The lights finally have gone on in the latest addition to Auckland's collection of public art.
The Lighthouse, a memorable version of a vernacular state house sited on Queens Wharf, is a gift to the city from Barfoot & Thompson, the real estate company which put a generous $1 million into the project.
Other arts patrons kicked in additional funds when underwriting support from Auckland Council ran into resistance. The city should be indebted for this philanthropy because the striking work will most certainly generate what the very best pubic art ought to do - promote curiosity, conversation and conviction.
At times in the last four years, Barfoot & Thompson would have been excused for thinking why it bothered, given the occasional antagonism the project encountered. Much of this hostility came from some councillors opposed to using Queens Wharf in this way.
The Waitemata local board was uneasy with the site and felt that it was left out of the loop in the entire decision-making process.
The company must have been relieved when 80 per cent of submissions to the consent hearing were in favour of the project. As people see the installation at first hand, it would not be a surprise to see this level of support edge higher.
This newspaper was criticised by some in the arts community for reporting on the controversy, despite its task to cover matters of public interest, especially when public funds are being spent.
Arguments have been put that no public money was involved. These are wrong. The gestation of this work has been long and difficult. Countless reports have been prepared, investigations and research was undertaken by council staff and the site itself is in public ownership.
By allowing space for the artwork, then this little piece of public property is no longer available. Furthermore, there will be ongoing costs in security for the site and possibly for the upkeep of the work, given its location beside the harbour.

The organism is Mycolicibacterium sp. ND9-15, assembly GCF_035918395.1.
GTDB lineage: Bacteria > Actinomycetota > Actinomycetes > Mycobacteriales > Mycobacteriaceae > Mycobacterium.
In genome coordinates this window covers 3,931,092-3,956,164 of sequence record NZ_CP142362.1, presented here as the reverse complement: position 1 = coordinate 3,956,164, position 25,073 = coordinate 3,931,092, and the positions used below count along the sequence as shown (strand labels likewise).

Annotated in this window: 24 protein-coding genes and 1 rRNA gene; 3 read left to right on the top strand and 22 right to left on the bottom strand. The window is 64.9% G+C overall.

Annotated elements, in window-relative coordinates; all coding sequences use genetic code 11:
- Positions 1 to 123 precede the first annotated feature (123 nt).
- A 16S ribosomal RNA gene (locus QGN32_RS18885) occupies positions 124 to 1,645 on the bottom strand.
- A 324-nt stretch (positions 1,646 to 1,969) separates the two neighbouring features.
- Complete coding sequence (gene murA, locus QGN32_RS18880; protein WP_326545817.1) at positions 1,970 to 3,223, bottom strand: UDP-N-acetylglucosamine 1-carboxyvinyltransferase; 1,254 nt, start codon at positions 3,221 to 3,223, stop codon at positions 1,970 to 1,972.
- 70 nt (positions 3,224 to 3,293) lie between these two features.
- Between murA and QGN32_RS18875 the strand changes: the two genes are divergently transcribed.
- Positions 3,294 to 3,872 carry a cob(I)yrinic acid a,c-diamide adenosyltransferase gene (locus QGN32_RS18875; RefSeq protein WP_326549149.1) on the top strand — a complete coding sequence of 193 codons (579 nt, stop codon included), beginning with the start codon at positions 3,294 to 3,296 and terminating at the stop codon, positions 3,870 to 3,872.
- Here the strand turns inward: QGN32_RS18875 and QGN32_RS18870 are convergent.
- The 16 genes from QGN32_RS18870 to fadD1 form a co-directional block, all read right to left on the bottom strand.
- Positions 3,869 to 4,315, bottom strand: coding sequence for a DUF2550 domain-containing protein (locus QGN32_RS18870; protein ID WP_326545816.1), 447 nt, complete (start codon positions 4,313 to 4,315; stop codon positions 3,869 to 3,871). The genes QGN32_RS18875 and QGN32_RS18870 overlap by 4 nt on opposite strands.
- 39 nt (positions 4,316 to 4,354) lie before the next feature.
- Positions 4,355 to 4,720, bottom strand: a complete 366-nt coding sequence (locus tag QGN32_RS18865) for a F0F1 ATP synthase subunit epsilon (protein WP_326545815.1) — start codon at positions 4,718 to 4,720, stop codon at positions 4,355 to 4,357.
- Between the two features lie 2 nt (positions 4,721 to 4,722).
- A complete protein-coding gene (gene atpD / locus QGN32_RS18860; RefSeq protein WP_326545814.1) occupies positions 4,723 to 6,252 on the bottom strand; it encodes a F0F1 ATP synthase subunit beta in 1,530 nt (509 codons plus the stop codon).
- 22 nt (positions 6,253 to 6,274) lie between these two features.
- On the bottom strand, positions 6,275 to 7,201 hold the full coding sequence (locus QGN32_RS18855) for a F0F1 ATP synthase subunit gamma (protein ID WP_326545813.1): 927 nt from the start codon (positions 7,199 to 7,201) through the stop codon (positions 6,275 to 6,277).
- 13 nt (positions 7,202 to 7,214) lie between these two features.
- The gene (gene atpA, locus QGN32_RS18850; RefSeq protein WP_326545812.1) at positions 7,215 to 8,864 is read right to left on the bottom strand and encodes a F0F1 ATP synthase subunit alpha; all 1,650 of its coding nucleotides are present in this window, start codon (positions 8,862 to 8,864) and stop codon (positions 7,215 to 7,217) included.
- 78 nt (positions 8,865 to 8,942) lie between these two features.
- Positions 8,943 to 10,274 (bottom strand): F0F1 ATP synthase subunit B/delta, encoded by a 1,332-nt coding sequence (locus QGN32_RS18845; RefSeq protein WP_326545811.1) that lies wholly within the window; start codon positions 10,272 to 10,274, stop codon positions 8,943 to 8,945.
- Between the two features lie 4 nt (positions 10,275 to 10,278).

It is not clear how these costs will be paid though ownership of the work rests with Auckland Council.
The focus of the newspaper's coverage was about the process in the commissioning and development of artist Michael Parekowhai's splendid work - and not on the merits or otherwise of the sculpture installed on a precious waterfront site.
A lot of the discussion surrounding the council's commitment took place behind closed doors. The Herald took the view that transparency ought to be the guiding principle, and worked hard to bring the details to its readers and into the public domain.
There is still some accounting yet to surface so this aspect of the story remains unfinished.
What is clear though is that Auckland has got a new waterfront structure that speaks to many ideas. It has not escaped those involved in opposing state house sales that the placement in a very public space of an artwork which conveys an immense social history is an uncomfortable reminder of their campaign.
But then again this is clearly not a state house, though it resembles nothing else. Outside there are shutters with patterns which suggest tukutuku panels and warning signs. Inside there is no ceiling separating the two floors.
The sole occupant is a stainless steel Captain James Cook, reflected in a constellation of neon lights, gazing at the black maire floor of his sturdy home.
The artist says The Lighthouse references a history of voyages by Maori and European navigators across water to make landfall at a safe harbour. After a difficult journey through the shoals of Auckland, the city has got an asset to treasure.